Battling evil, then hitching up my overalls and going back to being a humble plumber.

The Paris of imagination and nostalgia

Fact is, basically every artistic-minded person on the planet in the past century has spent some time wishing they were in 1920s Paris. In a garret, on a cold winter day, living the true life of the suffering artist.

More than Hemingway, I’ve always identified with Henry Miller. More sex, less violence and misery.

(Don’t take too many life lessons from people who end up blowing their brains out… that’s what I always say.)

Anyway, Miller also spent some time in Paris, somewhat later – and also hungry, broke, and lonely.

Maybe they were the original digital nomads. Writers and journalists who could work from anywhere with access to a telegraph.

And maybe their lives sound more exciting in hindsight.

Know what?

Of course they do.

So do yours and mine, if you edit out the boring bits. Leave in the sex and booze, take out the commute and the standing in line at government offices, pretend long after the fact that your decisions were somehow rational and well-thought-out.

And voilà, as they say.

Your life: an exercise in narrative fallacy.

Mérida, Extremadura. It’s nice now, but I bet it was WAY more fun in the days of the Roman Empire.

The fact is, a lot of people try to glamorize the past: that cities were more vibrant, that country people were happier, that life was more intense in previous decades.

But I remember a couple of previous decades, and mostly, they sucked. Go back a little further and you’re in a world of syphilis, polio, untreated sewage and crushing poverty… almost everywhere.

Starbucks and H&M haven’t ruined cities, because cities are always changing. Because life is always changing.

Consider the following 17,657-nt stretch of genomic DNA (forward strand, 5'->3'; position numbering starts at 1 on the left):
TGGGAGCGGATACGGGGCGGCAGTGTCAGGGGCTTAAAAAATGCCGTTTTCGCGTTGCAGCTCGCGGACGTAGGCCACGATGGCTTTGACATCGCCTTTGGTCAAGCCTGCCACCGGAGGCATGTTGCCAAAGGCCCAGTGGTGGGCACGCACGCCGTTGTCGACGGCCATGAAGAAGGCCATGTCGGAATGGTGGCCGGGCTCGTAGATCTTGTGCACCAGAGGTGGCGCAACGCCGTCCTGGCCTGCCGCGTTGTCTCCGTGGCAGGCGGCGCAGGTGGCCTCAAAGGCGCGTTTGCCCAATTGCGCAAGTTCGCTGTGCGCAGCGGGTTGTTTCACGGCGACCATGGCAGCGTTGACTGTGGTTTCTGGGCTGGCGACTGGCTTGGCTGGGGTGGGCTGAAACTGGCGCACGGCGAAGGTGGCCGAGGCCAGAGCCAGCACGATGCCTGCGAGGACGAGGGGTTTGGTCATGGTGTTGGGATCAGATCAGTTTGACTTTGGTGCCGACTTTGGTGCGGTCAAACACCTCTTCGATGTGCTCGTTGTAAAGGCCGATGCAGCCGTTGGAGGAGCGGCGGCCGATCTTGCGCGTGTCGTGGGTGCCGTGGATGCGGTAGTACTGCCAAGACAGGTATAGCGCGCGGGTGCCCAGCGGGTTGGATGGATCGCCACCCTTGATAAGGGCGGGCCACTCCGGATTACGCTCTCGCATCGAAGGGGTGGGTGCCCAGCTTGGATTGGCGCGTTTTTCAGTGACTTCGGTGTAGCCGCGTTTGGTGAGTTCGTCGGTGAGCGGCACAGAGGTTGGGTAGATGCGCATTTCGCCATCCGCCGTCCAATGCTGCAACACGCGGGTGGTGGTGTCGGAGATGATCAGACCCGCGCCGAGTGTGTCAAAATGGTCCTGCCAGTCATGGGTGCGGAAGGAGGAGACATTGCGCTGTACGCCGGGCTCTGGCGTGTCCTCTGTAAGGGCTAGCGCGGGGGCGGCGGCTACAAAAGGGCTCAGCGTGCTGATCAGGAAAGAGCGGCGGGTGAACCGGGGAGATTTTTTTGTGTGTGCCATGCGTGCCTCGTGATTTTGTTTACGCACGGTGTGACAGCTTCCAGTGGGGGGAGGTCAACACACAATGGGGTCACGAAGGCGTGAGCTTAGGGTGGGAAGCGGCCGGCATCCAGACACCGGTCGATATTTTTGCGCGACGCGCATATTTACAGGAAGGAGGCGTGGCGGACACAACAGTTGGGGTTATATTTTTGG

And in a couple more decades, when the last Starbucks is closed and boarded up, we’ll be nostalgic for frappuccinos and 2019 fashion.

“Those were the days,” we’ll say. “We really lived back then.”

Of course, it’ll be just another lie we tell ourselves to avoid the present.

Anyway, that’s all I’ve got for today. Let’s try to enjoy life as it is, with all of the advantages the 21st century gives us.

Sound good? Alright.

Contemplatively yours,

Mr Chorizo.

P.S. I was thinking of making this article about Hemingway’s Lost Generation vs Millennials these days. But I’ve already talked about millennials in another article, and what do I know about how people felt after going through a world war? Anyway, if you want to read something else, check out: As Boomers Near Death, Inane Blathering about Millennials Increases. It’s just as sarcastic as that title sounds.

P.P.S. More than 1920s Paris, I’ve always wished I could have been around in the 60s. You know, kicking it with Hendrix and Dylan and The Grateful Dead. Then again, I’m sure Haight Ashbury and Greenwich Village in those days sucked in all kinds of ways we can barely fathom now. What do you think? Leave me a comment… Thanks!

P.P.P.S. For even more nostalgia, check out my article about the 60 Songs that Explain the 90s podcast. It’s about growing up in the 90s, which wasn’t the 60s, but was still pretty good, I guess.

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About the Author Daniel

How did I end up in Spain? Why am I still here almost 20 years later? Excellent questions. With no good answer... Anyway, at some point I became a blogger, bestselling author and contributor to Lonely Planet. So there's that. Drop me a line, I'm happy to hear from you.

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  1. Thinking about moving back to Barcelona after 13 years living abroad and found your blog. This post brought a smile to my face as I just finished reading a Moveable Feast last week and I couldn’t agree more with you, it seems the past is always better in hindsight.